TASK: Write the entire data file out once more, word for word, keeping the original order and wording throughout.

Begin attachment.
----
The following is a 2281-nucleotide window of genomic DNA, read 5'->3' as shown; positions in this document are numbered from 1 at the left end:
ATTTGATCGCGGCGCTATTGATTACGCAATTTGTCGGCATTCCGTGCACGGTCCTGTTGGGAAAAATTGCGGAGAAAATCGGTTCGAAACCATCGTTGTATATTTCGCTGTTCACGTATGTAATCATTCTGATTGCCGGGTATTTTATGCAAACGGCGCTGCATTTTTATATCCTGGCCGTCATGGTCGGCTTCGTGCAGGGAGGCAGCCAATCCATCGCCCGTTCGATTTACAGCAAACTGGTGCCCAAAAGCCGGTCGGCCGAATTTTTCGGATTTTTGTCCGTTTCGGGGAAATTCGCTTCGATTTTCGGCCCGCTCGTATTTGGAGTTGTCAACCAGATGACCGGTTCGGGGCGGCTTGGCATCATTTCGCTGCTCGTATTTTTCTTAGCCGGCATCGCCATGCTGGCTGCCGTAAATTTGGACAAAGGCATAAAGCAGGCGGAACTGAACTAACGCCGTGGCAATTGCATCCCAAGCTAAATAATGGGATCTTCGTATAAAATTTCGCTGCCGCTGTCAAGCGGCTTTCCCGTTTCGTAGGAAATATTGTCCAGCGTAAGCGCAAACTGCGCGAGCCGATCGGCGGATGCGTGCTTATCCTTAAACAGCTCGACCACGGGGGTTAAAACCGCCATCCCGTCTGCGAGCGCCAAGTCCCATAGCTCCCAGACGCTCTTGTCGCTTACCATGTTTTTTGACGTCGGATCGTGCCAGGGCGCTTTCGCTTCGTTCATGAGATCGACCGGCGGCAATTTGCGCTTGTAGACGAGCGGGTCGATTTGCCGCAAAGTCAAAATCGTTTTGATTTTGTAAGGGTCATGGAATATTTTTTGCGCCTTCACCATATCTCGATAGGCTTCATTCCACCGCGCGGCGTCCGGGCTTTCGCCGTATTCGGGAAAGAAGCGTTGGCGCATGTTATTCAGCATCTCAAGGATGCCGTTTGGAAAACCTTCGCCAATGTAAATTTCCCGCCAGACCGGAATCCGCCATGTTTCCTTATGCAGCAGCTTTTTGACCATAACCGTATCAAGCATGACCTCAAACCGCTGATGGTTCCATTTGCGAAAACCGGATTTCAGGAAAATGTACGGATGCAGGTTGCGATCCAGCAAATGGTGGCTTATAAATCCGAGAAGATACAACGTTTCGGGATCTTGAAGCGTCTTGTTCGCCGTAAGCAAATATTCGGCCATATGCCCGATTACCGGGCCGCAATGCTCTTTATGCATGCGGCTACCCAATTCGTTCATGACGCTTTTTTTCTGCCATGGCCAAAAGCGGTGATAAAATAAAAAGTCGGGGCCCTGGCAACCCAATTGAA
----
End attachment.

The following is a 2281-nucleotide window of genomic DNA, read 5'->3' as shown; positions in this document are numbered from 1 at the left end:
ATTTGATCGCGGCGCTATTGATTACGCAATTTGTCGGCATTCCGTGCACGGTCCTGTTGGGAAAAATTGCGGAGAAAATCGGTTCGAAACCATCGTTGTATATTTCGCTGTTCACGTATGTAATCATTCTGATTGCCGGGTATTTTATGCAAACGGCGCTGCATTTTTATATCCTGGCCGTCATGGTCGGCTTCGTGCAGGGAGGCAGCCAATCCATCGCCCGTTCGATTTACAGCAAACTGGTGCCCAAAAGCCGGTCGGCCGAATTTTTCGGATTTTTGTCCGTTTCGGGGAAATTCGCTTCGATTTTCGGCCCGCTCGTATTTGGAGTTGTCAACCAGATGACCGGTTCGGGGCGGCTTGGCATCATTTCGCTGCTCGTATTTTTCTTAGCCGGCATCGCCATGCTGGCTGCCGTAAATTTGGACAAAGGCATAAAGCAGGCGGAACTGAACTAACGCCGTGGCAATTGCATCCCAAGCTAAATAATGGGATCTTCGTATAAAATTTCGCTGCCGCTGTCAAGCGGCTTTCCCGTTTCGTAGGAAATATTGTCCAGCGTAAGCGCAAACTGCGCGAGCCGATCGGCGGATGCGTGCTTATCCTTAAACAGCTCGACCACGGGGGTTAAAACCGCCATCCCGTCTGCGAGCGCCAAGTCCCATAGCTCCCAGACGCTCTTGTCGCTTACCATGTTTTTTGACGTCGGATCGTGCCAGGGCGCTTTCGCTTCGTTCATGAGATCGACCGGCGGCAATTTGCGCTTGTAGACGAGCGGGTCGATTTGCCGCAAAGTCAAAATCGTTTTGATTTTGTAAGGGTCATGGAATATTTTTTGCGCCTTCACCATATCTCGATAGGCTTCATTCCACCGCGCGGCGTCCGGGCTTTCGCCGTATTCGGGAAAGAAGCGTTGGCGCATGTTATTCAGCATCTCAAGGATGCCGTTTGGAAAACCTTCGCCAATGTAAATTTCCCGCCAGACCGGAATCCGCCATGTTTCCTTATGCAGCAGCTTTTTGACCATAACCGTATCAAGCATGACCTCAAACCGCTGATGGTTCCATTTGCGAAAACCGGATTTCAGGAAAATGTACGGATGCAGGTTGCGATCCAGCAAATGGTGGCTTATAAATCCGAGAAGATACAACGTTTCGGGATCTTGAAGCGTCTTGTTCGCCGTAAGCAAATATTCGGCCATATGCCCGATTACCGGGCCGCAATGCTCTTTATGCATGCGGCTACCCAATTCGTTCATGACGCTTTTTTTCTGCCATGGCCAAAAGCGGTGATAAAATAAAAAGTCGGGGCCCTGGCAACCCAATTGAA